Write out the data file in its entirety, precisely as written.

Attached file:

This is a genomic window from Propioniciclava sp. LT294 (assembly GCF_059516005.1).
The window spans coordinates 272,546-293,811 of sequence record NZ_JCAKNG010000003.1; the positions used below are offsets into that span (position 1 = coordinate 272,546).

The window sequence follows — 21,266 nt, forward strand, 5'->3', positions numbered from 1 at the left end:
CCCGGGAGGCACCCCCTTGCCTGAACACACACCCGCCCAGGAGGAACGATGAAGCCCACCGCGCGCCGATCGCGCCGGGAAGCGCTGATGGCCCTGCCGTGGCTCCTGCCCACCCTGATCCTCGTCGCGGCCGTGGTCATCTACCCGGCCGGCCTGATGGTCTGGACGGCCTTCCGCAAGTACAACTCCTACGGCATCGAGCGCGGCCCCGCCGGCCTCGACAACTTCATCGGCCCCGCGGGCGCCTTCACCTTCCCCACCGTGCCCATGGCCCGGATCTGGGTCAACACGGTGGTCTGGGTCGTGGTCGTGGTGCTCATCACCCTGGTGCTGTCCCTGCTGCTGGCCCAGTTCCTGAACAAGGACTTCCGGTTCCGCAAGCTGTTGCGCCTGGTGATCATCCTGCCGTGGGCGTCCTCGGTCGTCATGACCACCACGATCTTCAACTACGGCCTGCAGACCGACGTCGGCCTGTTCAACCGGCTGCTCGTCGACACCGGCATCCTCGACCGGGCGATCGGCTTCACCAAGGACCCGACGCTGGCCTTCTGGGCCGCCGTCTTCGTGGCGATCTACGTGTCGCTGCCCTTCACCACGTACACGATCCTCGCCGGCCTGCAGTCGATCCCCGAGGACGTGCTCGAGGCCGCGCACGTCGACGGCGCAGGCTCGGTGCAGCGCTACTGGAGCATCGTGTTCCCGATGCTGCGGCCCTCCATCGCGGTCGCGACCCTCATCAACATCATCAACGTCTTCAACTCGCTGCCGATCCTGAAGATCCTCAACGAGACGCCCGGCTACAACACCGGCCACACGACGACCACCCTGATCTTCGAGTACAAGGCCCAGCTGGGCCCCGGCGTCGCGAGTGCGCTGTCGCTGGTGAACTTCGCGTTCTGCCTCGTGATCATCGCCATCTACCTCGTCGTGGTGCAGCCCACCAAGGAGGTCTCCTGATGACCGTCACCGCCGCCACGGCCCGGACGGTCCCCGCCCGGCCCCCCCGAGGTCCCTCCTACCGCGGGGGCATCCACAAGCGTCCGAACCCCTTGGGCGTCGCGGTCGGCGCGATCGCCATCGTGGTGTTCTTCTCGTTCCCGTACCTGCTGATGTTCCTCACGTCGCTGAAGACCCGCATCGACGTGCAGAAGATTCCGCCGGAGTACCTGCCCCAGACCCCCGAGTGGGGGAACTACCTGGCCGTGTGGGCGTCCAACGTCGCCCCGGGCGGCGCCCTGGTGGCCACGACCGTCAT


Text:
This is a genomic window from Propioniciclava sp. LT294 (assembly GCF_059516005.1).
The window spans coordinates 272,546-293,811 of sequence record NZ_JCAKNG010000003.1; the positions used below are offsets into that span (position 1 = coordinate 272,546).

The window sequence follows — 21,266 nt, forward strand, 5'->3', positions numbered from 1 at the left end:
CCCGGGAGGCACCCCCTTGCCTGAACACACACCCGCCCAGGAGGAACGATGAAGCCCACCGCGCGCCGATCGCGCCGGGAAGCGCTGATGGCCCTGCCGTGGCTCCTGCCCACCCTGATCCTCGTCGCGGCCGTGGTCATCTACCCGGCCGGCCTGATGGTCTGGACGGCCTTCCGCAAGTACAACTCCTACGGCATCGAGCGCGGCCCCGCCGGCCTCGACAACTTCATCGGCCCCGCGGGCGCCTTCACCTTCCCCACCGTGCCCATGGCCCGGATCTGGGTCAACACGGTGGTCTGGGTCGTGGTCGTGGTGCTCATCACCCTGGTGCTGTCCCTGCTGCTGGCCCAGTTCCTGAACAAGGACTTCCGGTTCCGCAAGCTGTTGCGCCTGGTGATCATCCTGCCGTGGGCGTCCTCGGTCGTCATGACCACCACGATCTTCAACTACGGCCTGCAGACCGACGTCGGCCTGTTCAACCGGCTGCTCGTCGACACCGGCATCCTCGACCGGGCGATCGGCTTCACCAAGGACCCGACGCTGGCCTTCTGGGCCGCCGTCTTCGTGGCGATCTACGTGTCGCTGCCCTTCACCACGTACACGATCCTCGCCGGCCTGCAGTCGATCCCCGAGGACGTGCTCGAGGCCGCGCACGTCGACGGCGCAGGCTCGGTGCAGCGCTACTGGAGCATCGTGTTCCCGATGCTGCGGCCCTCCATCGCGGTCGCGACCCTCATCAACATCATCAACGTCTTCAACTCGCTGCCGATCCTGAAGATCCTCAACGAGACGCCCGGCTACAACACCGGCCACACGACGACCACCCTGATCTTCGAGTACAAGGCCCAGCTGGGCCCCGGCGTCGCGAGTGCGCTGTCGCTGGTGAACTTCGCGTTCTGCCTCGTGATCATCGCCATCTACCTCGTCGTGGTGCAGCCCACCAAGGAGGTCTCCTGATGACCGTCACCGCCGCCACGGCCCGGACGGTCCCCGCCCGGCCCCCCCGAGGTCCCTCCTACCGCGGGGGCATCCACAAGCGTCCGAACCCCTTGGGCGTCGCGGTCGGCGCGATCGCCATCGTGGTGTTCTTCTCGTTCCCGTACCTGCTGATGTTCCTCACGTCGCTGAAGACCCGCATCGACGTGCAGAAGATTCCGCCGGAGTACCTGCCCCAGACCCCCGAGTGGGGGAACTACCTGGCCGTGTGGGCGTCCAACGTCGCCCCGGGCGGCGCCCTGGTGGCCACGACCGTCAT